1st Marine Division
The primary mission of the 1st Marine Division is to execute amphibious assault operations and other such operations as may be directed. The Division is supported by Marine aviation, and force service support units and is prepared to be employed, in conjunction with a Marine aircraft wing, as an integral part of a Marine Expeditionary Force in amphibious operations.
The Division is employed as the ground combat element (GCE) of I MEF or may provide task-organized forces for assault operations and such operations as may be directed. The 1st Marine Division must be able to provide the ground amphibious forcible entry capability to the naval expeditionary force (NEF) and to conduct subsequent land operations in any operational environment. When task organized with units from the Marine Aircraft Wing and the Force Service Support Group, an efficient, self-supporting Marine Air-Ground Task Force is created.
The 1st Marine Division is currently composed of 1st, 5th, 7th and 11th Marines; Headquarters Battalion; 3d Assault Amphibian Battalion; 1st and 3d Light Armored Reconnaissance Battalions; 1st Combat Engineer Battalion; 1st Tank Battalion; and 1st Reconnaissance Battalion. These units represent a combat-ready force of more than 19,000 men and women.
Headquarters Battalion provides command, control and administration for the 1st Marine Division. Within the battalion are a headquarters company, a service company, division headquarters, military police company, a communications company, and a truck company. The division headquarters is located in the Headquarters (11) Area, while the Headquarters Battalion and its companies are located in the Margarita (33) Area. The Senior Control and Management Platoon, the Photo Imagery Interpretation Unit and the Interrogator-Translator Teams are all in this Battalion.
The 1st Marine Division was activated aboard the battleship Texas on February 1, 1941. It is the oldest and most decorated division-sized unit in the United States Marine Corps. Since its formation, the 1st MarDiv. has been involved in many of the most famous campaigns in Marine Corps history. They fought on Guadalcanal, Pelileu and Okinawa in WWII. Korea saw Division units execute the landing at Inchon, and the famed withdrawal from the Chosin Reservoir. In Vietnam, Division units saw heavy fighting during the Tet Offensive. In the Gulf War, they made up the task forces assigned to breach Iraqi minefields and enter Kuwait. Since the cessation of hostilities in the Gulf, the Division has been involved in numerous contingency and humanitarian operations, including peacekeeping actions in Somalia.
Guadalcanal was the first major American offensive of World War II. Launched on August 7, 1942, this operation won the division its first of three World War II Presidential Unit Citations (PUCs). Others won were for the battles of Peleliu and Okinawa.
On 15 September 1950, the 1st Marine Division, under the command of Major General Oliver P. Smith, led the first major U.N. force strike in North Korean-occupied territory, with a surprise amphibious assault at Inchon. In five days of textbook-style campaigning, the division closed on the approaches of Seoul, the South Korean capital. In house-to-house fighting, the Marines wrested the city from its communist captors by Sept. 27. On Oct. 7, 1950, with North Korean forces in full retreat, the Inchon-Seoul campaign was formally declared closed.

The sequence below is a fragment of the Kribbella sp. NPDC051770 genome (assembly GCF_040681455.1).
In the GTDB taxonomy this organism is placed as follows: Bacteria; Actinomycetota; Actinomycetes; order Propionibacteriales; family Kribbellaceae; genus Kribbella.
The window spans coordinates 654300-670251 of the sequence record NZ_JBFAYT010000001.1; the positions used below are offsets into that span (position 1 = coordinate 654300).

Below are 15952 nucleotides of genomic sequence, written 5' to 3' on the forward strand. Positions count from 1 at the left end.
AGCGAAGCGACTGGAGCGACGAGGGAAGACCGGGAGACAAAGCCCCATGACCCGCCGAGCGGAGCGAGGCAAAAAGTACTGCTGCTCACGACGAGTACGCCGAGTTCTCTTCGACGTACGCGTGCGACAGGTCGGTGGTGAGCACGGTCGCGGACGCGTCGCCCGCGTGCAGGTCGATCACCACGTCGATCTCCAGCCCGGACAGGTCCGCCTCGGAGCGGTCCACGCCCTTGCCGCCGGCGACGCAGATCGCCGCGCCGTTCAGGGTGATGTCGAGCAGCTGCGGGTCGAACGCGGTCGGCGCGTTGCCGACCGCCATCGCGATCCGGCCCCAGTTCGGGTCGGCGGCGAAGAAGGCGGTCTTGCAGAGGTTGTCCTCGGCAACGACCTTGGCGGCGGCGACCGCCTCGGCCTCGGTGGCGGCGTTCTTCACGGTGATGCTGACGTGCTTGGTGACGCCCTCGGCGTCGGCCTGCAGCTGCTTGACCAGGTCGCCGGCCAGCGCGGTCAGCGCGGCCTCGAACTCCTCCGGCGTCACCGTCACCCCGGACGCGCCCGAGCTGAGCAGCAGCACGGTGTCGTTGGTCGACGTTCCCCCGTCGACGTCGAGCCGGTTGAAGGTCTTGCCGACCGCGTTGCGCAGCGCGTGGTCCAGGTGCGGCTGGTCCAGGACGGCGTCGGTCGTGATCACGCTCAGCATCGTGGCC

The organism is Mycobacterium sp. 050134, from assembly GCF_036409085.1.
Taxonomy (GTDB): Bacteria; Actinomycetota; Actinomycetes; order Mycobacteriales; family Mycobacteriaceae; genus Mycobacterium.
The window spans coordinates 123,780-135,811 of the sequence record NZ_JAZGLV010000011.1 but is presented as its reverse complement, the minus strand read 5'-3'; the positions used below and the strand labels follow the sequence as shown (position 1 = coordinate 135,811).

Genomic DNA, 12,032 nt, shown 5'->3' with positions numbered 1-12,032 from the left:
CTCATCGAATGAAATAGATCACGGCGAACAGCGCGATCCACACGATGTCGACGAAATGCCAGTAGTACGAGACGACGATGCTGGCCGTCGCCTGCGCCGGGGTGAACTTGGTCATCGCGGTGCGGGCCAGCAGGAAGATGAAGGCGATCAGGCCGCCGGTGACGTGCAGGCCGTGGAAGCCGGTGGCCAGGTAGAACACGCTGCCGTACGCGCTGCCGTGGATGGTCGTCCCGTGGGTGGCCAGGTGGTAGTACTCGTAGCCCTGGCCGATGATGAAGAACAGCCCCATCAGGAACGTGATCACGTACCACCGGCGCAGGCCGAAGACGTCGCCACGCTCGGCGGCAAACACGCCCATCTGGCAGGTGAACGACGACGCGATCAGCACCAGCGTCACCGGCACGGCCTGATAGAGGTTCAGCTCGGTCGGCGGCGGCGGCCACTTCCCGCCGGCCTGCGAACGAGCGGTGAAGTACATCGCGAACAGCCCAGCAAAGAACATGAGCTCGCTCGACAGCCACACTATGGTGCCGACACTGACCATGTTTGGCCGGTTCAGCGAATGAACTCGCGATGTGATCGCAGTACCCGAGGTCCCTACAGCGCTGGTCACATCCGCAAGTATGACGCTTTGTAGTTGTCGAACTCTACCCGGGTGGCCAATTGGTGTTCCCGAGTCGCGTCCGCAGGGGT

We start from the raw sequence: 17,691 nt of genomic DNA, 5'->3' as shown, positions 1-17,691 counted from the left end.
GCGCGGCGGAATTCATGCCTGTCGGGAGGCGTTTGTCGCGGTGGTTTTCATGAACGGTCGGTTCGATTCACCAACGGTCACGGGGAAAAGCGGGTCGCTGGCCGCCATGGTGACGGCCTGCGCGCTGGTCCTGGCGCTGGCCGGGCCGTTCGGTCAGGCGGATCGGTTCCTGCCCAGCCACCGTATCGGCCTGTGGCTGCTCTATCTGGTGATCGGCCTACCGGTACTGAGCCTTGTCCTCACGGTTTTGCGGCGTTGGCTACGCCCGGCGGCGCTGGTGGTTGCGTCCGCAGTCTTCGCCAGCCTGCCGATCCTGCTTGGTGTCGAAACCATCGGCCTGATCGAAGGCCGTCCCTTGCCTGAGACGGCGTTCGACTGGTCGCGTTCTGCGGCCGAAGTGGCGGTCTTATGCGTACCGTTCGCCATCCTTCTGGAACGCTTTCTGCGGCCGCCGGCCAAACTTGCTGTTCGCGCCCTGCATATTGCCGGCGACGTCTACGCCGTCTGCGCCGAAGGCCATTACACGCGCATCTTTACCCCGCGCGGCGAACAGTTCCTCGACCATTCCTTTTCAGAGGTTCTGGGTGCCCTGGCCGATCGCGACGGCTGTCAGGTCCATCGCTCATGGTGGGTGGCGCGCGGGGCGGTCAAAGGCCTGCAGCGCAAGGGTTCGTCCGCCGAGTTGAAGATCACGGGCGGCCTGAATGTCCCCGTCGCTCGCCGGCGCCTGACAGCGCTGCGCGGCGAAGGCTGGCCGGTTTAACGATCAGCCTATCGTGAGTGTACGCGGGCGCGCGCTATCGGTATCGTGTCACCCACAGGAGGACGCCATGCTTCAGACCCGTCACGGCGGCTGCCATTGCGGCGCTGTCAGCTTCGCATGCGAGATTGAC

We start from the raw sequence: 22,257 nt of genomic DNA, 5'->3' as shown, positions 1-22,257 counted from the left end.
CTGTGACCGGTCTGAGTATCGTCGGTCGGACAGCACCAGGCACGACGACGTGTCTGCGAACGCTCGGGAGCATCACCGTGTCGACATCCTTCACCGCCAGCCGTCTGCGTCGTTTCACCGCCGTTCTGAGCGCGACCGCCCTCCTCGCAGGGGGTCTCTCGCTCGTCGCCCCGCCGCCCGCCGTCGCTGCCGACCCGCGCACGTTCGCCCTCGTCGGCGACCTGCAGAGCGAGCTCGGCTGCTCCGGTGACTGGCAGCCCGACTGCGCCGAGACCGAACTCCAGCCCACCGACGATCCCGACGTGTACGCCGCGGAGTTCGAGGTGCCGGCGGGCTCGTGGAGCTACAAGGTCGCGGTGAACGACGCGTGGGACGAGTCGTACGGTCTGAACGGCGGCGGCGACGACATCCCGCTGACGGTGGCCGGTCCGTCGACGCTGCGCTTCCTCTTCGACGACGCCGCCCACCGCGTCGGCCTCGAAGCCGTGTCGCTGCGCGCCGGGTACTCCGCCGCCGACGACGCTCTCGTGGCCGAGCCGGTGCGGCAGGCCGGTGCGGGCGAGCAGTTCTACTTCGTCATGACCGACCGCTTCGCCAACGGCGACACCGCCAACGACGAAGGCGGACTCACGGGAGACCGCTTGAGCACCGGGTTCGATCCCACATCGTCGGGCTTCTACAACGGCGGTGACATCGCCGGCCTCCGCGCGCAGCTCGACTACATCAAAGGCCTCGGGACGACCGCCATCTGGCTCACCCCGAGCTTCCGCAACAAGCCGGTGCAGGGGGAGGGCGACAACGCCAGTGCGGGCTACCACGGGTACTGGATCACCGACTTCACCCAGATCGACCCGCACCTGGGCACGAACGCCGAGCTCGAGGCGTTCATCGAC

On 27 November 1950, elements of the Chinese Communist People's Liberation Army struck Marine positions in force. In a carefully-planned counterstroke, eight Chinese divisions charged down from surrounding mountains with the sole mission of destroying the 1st Marine Division. Over the next four weeks, the Chinese and Marine Corps forces engaged in some of the fiercest fighting of the Korean War. In an epic movement, the 1st Marine Division completed a successful fighting withdrawal through 78 miles of mountain road in northeast Korea. The fighting withdrawal ended in mid-December with the amphibious evacuation of the Marines from the port of Hungnam, Korea. Although suffering more than 4,000 battle casualties and uncounted incidents of frostbite, Marine Corps air and ground units killed nearly 25,000 Chinese communist troops.
March 1966 saw the 1st Marine Division headquarters established at Chu Lai. By June, the entire division was in South Vietnam, its zone of operation the southern two provinces of I Corps, Quang Tin and Quang Ngai. Between March and October 1966 to May 1967, the Division conducted 44 named operations. Major engagements included Operations Hastings and Union I and II. In these operations, 1st Marine Division units decisively defeated the enemy. During the 1968 Tet offensive, the division was involved in fierce fighting with both Viet Cong and North Vietnamese Army elements. It was successful in beating back the enemy drive in its operational areas.
Following six hard years of combat, the 1st Marine Division turned home to Camp Pendleton in April 1971, closing another chapter of dedicated service to Corps and country. In 1975 the Division supported the evacuation of Saigon by providing food and temporary shelter at Camp Pendleton for Vietnamese refugees as they arrived in the United States.
In Operation Desert Storm, the 1st Marine Division was to conduct a deliberate attack to penetrate Iraqi defensive positions located between the Al Wafrali and Umm Gudair Oil fields. That attack would initiate the allied ground offensive. The reorganization of the division realigned the infantry battalions to the four task forces. Task Force Ripper remained the primary maneuver element and was reinforced by 1st Combat Engineer Battalion (less a contingent transferred to Task Force Papa Bear). Task Force Papa Bear gained assault amphibian and engineer units to conduct breaching operations on the right flank of Task Force Ripper. The third and fourth task forces were not mechanized. They received the mission of protecting the division's flanks. Until 17 February, Task Force Taro (3d Marines) constituted the division's helicopter-borne contingency force in addition to its new role as an infiltration force. To perform both missions, Task Force Taro designated one of Taro's three infantry battalions as the heliborne force. In early February 1991, this contingency battalion, 1st Battalion, 3d Marines, detached to division control, forming Task Force X-Ray. The fourth major task force was made up of the headquarters of the 4th Marines and the 2d and 3d Battalions, 7th Marines. Similar to Task Force Taro in its configuration, this newly created unit, designated Task Force Grizzly, also lacked organic transportation. By late January 1991, the organization for combat of the division was essentially complete.